Double crochet 3 together (dc3tog) is a way of decreasing crochet work in order to shape your fabric. It creates a cluster of stitches joined at the top, which decreases your row by two stitches every time you work it.
If you are already familiar with the double crochet two together, this is very similar. It can also be used as a decorative stitch, but then you need to add the two stitches you have added by adding two chain stitches. Let’s see how this works in more detail.
Double Crochet Three Together (dc3tog) Tutorial
The abbreviation for double crochet three together is DC3tog.
The other abbreviations you will need to follow this tutorial are:
I will be using American crochet terms in every part of this tutorial.
Supplies for This Crochet Stitch Tutorial:
While learning and practicing DC3 tog, you can use any yarn with a crochet hook suitable for that type of yarn. It is a good idea to use a smooth yarn so that you can see how the DC stitches group together neatly.
How to Double Crochet 3 Together (dc3tog)
What does dc3tog mean?
Usually, to decrease when working in double crochet, a dc2tog is used. This forms a small cluster of 2 stitches and decreases one stitch at a time. When a larger decrease is required, your pattern will read dc3tog. This means you will be condensing 3 stitches into 1, thus decreasing 2 stitches at a time. A dc3tog does form a larger, more noticeable cluster, so it can also be used as a textural detail.
When to Use dc3tog Stitch
As mentioned above, you will use it to decrease 2 stitches at a time or to add a cluster design detail. If you are using it to decrease, it should preferably be used at the beginning and/or end of a row.
What is Double Crochet (dc)?
DC is the abbreviation for double crochet. Here is a brief reminder of how to work it. It is one of the most frequently used stitches in crochet, and most of you will have learned to work it when you first learned how to crochet. It is about twice as tall as a single crochet stitch.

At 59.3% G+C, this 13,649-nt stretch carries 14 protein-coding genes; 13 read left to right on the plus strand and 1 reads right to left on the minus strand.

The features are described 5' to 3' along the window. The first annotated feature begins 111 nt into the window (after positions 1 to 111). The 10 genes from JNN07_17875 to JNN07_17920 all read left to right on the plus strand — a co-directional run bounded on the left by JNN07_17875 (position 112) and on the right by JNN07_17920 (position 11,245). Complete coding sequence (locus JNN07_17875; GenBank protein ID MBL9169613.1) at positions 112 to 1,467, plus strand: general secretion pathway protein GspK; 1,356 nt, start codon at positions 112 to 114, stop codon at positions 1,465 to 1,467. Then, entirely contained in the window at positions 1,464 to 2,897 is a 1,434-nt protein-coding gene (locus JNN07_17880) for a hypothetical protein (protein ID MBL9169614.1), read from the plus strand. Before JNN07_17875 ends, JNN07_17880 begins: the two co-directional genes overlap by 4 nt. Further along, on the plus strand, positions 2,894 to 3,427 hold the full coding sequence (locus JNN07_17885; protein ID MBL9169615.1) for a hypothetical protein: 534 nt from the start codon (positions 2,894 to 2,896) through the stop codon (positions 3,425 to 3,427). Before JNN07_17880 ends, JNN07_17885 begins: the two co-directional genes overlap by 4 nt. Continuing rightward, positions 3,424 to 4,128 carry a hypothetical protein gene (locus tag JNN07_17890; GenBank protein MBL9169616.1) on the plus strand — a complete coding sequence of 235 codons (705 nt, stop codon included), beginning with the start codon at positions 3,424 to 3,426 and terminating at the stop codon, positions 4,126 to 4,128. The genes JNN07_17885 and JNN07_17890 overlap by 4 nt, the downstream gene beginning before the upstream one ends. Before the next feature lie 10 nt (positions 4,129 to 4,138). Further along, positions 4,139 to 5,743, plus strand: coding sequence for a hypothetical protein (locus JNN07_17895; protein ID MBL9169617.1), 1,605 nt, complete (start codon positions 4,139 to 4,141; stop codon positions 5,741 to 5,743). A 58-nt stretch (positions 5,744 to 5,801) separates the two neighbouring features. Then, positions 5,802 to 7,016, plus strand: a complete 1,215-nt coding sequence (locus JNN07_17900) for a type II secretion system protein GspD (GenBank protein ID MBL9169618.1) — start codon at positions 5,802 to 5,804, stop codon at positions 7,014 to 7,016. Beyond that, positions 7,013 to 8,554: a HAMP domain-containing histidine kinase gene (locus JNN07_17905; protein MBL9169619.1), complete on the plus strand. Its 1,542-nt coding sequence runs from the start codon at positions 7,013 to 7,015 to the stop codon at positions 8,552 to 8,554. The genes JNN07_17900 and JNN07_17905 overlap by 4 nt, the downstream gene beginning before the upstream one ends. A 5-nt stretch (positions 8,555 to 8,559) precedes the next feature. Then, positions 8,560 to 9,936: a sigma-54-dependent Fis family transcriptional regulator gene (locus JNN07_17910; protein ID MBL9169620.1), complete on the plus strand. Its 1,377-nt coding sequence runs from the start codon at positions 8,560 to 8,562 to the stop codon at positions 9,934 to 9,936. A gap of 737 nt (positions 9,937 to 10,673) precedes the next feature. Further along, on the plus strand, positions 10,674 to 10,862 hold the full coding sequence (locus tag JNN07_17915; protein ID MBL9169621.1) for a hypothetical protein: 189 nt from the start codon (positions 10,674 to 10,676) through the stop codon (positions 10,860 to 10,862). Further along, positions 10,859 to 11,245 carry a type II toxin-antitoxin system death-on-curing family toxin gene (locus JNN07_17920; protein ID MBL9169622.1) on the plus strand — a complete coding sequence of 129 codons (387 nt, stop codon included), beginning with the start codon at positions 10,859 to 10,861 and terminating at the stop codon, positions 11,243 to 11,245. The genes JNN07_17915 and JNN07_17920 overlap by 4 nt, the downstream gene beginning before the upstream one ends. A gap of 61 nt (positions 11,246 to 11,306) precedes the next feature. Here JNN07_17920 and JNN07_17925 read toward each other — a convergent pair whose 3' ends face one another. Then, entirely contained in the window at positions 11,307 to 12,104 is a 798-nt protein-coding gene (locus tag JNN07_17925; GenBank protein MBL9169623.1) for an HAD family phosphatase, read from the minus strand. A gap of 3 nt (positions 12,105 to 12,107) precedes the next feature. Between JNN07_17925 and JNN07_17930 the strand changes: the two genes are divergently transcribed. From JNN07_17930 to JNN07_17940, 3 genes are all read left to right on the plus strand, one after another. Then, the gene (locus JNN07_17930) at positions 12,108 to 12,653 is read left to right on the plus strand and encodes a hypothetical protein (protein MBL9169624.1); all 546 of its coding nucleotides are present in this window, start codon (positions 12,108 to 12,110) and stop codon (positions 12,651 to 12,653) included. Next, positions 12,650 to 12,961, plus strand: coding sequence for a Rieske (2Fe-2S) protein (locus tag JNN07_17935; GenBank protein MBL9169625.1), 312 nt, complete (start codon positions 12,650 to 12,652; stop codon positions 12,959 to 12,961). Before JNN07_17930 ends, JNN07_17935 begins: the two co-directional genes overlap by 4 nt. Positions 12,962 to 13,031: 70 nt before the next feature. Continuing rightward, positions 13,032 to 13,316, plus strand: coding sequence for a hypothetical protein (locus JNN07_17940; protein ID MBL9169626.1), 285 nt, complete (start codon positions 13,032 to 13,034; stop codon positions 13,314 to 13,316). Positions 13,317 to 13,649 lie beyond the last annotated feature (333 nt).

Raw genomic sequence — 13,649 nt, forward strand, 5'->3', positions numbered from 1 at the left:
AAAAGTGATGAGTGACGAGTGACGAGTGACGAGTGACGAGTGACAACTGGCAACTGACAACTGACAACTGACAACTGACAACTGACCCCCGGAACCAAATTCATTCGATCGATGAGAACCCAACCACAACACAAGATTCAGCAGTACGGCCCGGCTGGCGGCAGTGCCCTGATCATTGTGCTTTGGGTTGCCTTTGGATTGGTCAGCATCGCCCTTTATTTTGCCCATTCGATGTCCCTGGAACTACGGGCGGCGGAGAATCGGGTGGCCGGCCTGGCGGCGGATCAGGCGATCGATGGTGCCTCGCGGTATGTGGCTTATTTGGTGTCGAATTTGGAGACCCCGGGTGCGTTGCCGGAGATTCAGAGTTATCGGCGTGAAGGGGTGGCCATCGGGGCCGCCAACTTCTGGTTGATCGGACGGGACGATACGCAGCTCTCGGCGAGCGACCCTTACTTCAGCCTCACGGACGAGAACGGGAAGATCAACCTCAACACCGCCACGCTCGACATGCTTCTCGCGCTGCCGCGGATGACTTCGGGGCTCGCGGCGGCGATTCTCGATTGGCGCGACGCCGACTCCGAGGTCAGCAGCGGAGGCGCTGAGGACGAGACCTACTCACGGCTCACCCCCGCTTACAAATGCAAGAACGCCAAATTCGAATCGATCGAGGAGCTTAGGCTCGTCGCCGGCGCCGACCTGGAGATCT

How to Double Crochet Tutorial
Here is a brief reminder of how to work DC:
- Wrap the yarn around your hook, from back to front.
- Insert hook into 4th chain from hook.
- YO, and pull wrapped yarn through the stitch. (3 loops).
- YO again, draw yarn through the first 2 loops on the hook. (2 loops).
- YO once more and draw hook through last 2 loops on hook. (1 loop left on hook).
- Once you have only 1 loop left, you are ready to work the next stitch.
How To Work DC3Tog, Step By Step
You will essentially be working 3 incomplete double crochet stitches, then completing them all at once, thus combining them into one.
Step 1 – First Incomplete Dc
If not decreasing at the beginning of a row, work dc up to the point where you want to decrease.
Start as though you are working an ordinary dc.
- YO, insert hook into next st, YO, pull up a loop. (3 loops on hook)
- YO, pull through 2 loops.
- Stop here, when there are 2 loops on the hook.
Step 2 – Second Incomplete Dc
Repeat the steps above into the next stitch along.
- YO, insert hook into next stitch
- YO, pull up loop (4 loops on hook)
- YO, pull through 2 loops. (You will have 3 loops left on the hook)
Step 3 – Third Incomplete Dc
Repeat the steps one more time, into the third stitch along.